Take, for example, the world of law and how severely it was impacted by the last recession. Bearing in mind the historically traditional approach to work in this profession, there have been a number of successful spin-offs where lawyers, having found themselves out of work, made the most of combining their considerable experience, while also utilising technology to join forces with other equally talented lawyers across the various disciplines of law to offer a solution that provides the same professional service the client would expect from a leading law firm – only much more affordably. Virtual Law. Who would have thought cyber space law would work in the law profession, which is steeped in tradition. But work it does for Gerald and Barbara: two clients who have established their work in this way.

Gerald is a senior commercial lawyer, who joined forces with a newly formed virtual law company. Barbara is a family lawyer who chose this way of working to facilitate being a mum and wanting to be at home bringing up her daughter with the ability of being able to attend those all so important school events, in the knowledge that a sudden transaction would not take over her life.

Both provide quality work in the same way they would have done within the organisations they worked in. Surely this has to be a win/win situation all round: the client is happy; and each lawyer has created a way of working that in the short term can fit into their lifestyle in the way they want.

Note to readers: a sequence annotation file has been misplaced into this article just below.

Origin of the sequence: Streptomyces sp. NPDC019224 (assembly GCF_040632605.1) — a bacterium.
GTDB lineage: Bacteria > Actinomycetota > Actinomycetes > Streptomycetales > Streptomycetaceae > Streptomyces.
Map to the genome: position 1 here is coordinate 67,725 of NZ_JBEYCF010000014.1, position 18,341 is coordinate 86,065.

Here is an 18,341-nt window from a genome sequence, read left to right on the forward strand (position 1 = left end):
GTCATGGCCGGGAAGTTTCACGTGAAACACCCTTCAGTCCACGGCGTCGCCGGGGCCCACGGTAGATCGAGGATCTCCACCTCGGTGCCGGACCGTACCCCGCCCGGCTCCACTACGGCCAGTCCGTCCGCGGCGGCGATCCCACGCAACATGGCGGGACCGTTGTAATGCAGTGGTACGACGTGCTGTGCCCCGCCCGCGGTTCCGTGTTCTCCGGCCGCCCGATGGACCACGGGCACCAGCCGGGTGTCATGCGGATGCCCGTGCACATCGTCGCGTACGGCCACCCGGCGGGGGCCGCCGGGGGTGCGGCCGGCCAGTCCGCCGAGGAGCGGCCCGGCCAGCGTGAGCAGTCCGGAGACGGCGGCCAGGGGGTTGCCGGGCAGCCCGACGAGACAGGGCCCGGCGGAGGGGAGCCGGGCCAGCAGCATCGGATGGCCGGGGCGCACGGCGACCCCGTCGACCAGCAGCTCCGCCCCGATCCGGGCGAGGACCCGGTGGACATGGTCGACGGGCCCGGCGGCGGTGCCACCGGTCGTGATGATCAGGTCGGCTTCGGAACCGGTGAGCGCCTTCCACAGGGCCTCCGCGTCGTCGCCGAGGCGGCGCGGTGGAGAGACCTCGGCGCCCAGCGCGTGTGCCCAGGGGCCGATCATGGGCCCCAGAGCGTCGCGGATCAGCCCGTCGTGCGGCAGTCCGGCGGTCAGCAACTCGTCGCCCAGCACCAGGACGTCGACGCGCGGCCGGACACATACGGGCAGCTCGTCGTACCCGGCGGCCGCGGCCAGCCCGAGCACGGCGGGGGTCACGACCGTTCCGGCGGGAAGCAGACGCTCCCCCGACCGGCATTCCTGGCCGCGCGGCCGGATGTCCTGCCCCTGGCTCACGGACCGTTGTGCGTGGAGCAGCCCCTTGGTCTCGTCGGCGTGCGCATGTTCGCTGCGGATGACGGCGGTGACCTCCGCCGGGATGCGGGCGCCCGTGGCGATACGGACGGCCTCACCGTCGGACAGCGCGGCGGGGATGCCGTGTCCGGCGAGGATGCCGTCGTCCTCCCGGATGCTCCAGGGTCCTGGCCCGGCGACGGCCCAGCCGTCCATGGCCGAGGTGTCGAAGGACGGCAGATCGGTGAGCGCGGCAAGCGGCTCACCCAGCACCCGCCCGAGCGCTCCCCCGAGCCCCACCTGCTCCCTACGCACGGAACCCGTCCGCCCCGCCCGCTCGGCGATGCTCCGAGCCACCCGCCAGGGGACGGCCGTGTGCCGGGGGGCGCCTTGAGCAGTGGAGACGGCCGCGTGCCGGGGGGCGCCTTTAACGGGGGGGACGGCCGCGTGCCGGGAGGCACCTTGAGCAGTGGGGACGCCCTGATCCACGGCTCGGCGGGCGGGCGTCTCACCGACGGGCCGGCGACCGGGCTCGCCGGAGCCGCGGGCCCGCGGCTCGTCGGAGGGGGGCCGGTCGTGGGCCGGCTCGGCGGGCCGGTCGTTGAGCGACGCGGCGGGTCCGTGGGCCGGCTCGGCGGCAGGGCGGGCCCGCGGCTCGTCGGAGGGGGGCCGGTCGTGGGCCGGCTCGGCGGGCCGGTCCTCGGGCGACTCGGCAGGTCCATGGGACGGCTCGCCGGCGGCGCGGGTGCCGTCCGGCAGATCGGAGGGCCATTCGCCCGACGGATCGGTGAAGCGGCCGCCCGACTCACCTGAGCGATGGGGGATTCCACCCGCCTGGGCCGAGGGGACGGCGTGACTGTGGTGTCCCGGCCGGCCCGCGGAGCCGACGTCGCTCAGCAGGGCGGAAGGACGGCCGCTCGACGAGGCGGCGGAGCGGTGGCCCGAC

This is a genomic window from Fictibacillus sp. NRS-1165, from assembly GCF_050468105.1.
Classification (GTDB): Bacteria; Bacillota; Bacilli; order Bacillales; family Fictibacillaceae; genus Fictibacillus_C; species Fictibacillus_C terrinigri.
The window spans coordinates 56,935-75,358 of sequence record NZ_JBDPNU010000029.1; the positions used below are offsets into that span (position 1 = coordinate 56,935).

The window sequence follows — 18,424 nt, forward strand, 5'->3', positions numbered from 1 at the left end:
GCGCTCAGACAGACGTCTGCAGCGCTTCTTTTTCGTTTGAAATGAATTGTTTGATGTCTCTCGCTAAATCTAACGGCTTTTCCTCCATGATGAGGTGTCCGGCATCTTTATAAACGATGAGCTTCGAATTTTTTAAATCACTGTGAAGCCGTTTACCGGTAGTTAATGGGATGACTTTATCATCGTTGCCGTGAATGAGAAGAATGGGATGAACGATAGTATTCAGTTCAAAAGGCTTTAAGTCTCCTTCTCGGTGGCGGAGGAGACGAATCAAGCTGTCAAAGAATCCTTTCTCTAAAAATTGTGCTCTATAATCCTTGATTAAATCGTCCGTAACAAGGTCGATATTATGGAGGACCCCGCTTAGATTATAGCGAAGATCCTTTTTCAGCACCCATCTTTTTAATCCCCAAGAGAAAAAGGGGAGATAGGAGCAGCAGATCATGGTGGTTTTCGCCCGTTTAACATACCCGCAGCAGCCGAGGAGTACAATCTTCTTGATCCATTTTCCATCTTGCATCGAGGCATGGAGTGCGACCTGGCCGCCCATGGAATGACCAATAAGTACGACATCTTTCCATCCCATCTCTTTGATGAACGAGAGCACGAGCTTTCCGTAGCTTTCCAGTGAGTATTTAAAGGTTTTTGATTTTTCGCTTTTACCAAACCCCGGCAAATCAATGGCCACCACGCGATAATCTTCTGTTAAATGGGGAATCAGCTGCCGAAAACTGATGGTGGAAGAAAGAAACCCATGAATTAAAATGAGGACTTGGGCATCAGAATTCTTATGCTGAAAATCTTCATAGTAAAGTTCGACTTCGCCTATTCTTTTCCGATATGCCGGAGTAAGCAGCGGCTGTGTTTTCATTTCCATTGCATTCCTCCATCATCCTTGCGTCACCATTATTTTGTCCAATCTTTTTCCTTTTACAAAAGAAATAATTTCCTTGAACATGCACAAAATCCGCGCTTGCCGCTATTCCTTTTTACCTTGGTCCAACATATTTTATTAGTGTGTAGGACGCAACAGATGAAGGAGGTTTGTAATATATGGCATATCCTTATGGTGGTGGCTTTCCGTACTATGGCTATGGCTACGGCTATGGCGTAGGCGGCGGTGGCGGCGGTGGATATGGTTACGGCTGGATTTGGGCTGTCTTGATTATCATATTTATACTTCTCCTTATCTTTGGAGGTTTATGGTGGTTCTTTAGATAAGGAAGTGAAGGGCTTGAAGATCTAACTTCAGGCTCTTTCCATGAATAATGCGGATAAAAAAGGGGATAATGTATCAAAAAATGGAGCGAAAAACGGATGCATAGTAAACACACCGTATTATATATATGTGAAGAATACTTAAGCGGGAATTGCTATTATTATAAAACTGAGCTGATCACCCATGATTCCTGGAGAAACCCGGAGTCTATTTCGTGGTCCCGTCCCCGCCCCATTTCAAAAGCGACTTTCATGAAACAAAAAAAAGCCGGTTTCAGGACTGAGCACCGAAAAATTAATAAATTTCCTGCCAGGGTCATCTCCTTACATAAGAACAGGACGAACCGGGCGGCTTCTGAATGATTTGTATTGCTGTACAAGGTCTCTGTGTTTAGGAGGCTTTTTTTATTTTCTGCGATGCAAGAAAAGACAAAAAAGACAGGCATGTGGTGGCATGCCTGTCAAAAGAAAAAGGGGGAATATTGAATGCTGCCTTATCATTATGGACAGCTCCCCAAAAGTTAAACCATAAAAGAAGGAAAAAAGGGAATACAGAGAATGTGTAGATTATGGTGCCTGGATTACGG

They may choose to continue with this arrangement, and they may find that it completely works for them; or they may choose to return to a more corporate environment, and if so it is a great way of demonstrating their ability to develop business, which of course is a key factor on that road to partnership and beyond.

Develop Your WorkLife Story

Discovering multiple WorkLife pathways will allow you to write new chapters as you continue your growth and development. Make your WorkLife an extension of your personality, where you thrive the most. Make doing what you love, and loving what you do, a reality. 

Discover Multiple Pathways Assignment 

  1. Think about what you want to do, where you want to go in your WorkLife. A good question to get you started is: If I could give myself the perfect assignment, what would it be?